The collection of the principles and methods of constitutional interpretation laid down in the Fundamental Law

Unlike the old Constitution (of 1949/1989), the Fundamental Law of 2011 defines the major methods of constitutional interpretation. The relevant guidance is scattered around the constitutional text without any hierarchy of the different interpretive principles to be used.

Article N Section (1) declares that Hungary enforces ‘the principle of balanced, transparent and sustainable budget management’, while Section (3) makes respect for this principle the duty of- among others - the Constitutional Court.

According to Article R Section (3), the provisions of the Fundamental Law must be interpreted (a) ‘in accordance with their purposes’, (b) ‘with the Avowal of National Faith’, and (c) ‘with the achievements of our historical constitution’. Section (4) of the same Article states that ‘the protection of the constitutional identity and the Christian culture of Hungary shall be an obligation of every organ of the State’.

In Article I (3), the Fundamental Law further codified the basic rule of interpretation for conflicts involving fundamental rights:

The rules for fundamental rights and obligations shall be laid down in an Act. A fundamental right may only be restricted to allow the effective use of another fundamental right or to protect a constitutional value, to the extent absolutely necessary, proportionate to the objective pursued and with full respect for the essential content of that fundamental right.

It was not only the imposition of binding interpretative principles and methods which emerged as a constitutional means to influence the jurisdiction of the Constitutional Court, but also the provision of the Fourth Amendment to the Fundamental Law in March 2013, repealing (loosening the legal effect of) all Constitutional Court rulings made prior to the entry into force of the new Fundamental Law in 2012. The goal of this amendment was clearly to compel the Constitutional Court to change its jurisprudence, adapting it to the values of the Fundamental Law.

Furthermore, according to Article 28 of the Fundamental Law:

In the course of the application of law, courts shall interpret the text of laws primarily in accordance with their purposes and with the Fundamental Law. The purposes of the laws should be defined primarily in accordance with the preamble of the law and the official reasoning given to the law in the procedure of adaptation or the amendments. When interpreting the Fundamental Law or laws, it shall be presumed that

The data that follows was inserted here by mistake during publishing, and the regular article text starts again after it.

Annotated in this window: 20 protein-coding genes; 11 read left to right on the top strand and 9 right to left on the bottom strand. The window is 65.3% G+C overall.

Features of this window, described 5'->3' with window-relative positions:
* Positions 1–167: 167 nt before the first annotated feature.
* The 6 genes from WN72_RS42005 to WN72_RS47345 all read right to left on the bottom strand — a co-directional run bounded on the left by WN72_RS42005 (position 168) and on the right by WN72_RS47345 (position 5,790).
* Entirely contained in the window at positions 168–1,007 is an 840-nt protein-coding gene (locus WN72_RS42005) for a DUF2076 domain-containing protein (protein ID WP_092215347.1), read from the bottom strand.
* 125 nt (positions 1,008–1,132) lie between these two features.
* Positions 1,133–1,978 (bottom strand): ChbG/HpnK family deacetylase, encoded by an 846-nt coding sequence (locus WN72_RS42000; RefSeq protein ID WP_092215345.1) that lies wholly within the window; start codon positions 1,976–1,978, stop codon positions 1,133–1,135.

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Tfmea Drinoczi, Nora Chronowski, and Miklos Kocsis, ‘What Questions of Interpretation May Be Raised by the New Hungarian Constitution?’ (2012) 1 Vienna Journal on International Constitutional Law 41-64.

they serve moral and economic purposes which arc in accordance with common sense and the public good.

In other words, in the course of the constitutional review of judicial decisions, the Constitutional Court checks whether the court properly considered the objective purpose of the legal norms it had to apply in the specific case. This ‘objective purpose’ was first understood by the Constitutional Court as the social aim that the lawmaker wanted to achieve by the legal act, rather than the subjective and original intent of those who took part in the lawmaking process; but later, by the Seventh Amendment to the Fundamental Law in 2018, the text changed, and the constitution-making majority made it clear that this purpose is understood according to the legislator’s intention.

Due to the fact that there arc a variety of different methods of constitutional interpretation in theory, the Fundamental Law cannot give a closed list of the methods. It contains only a list of the preferred interpretative methods that must be taken into consideration for the decision.

 
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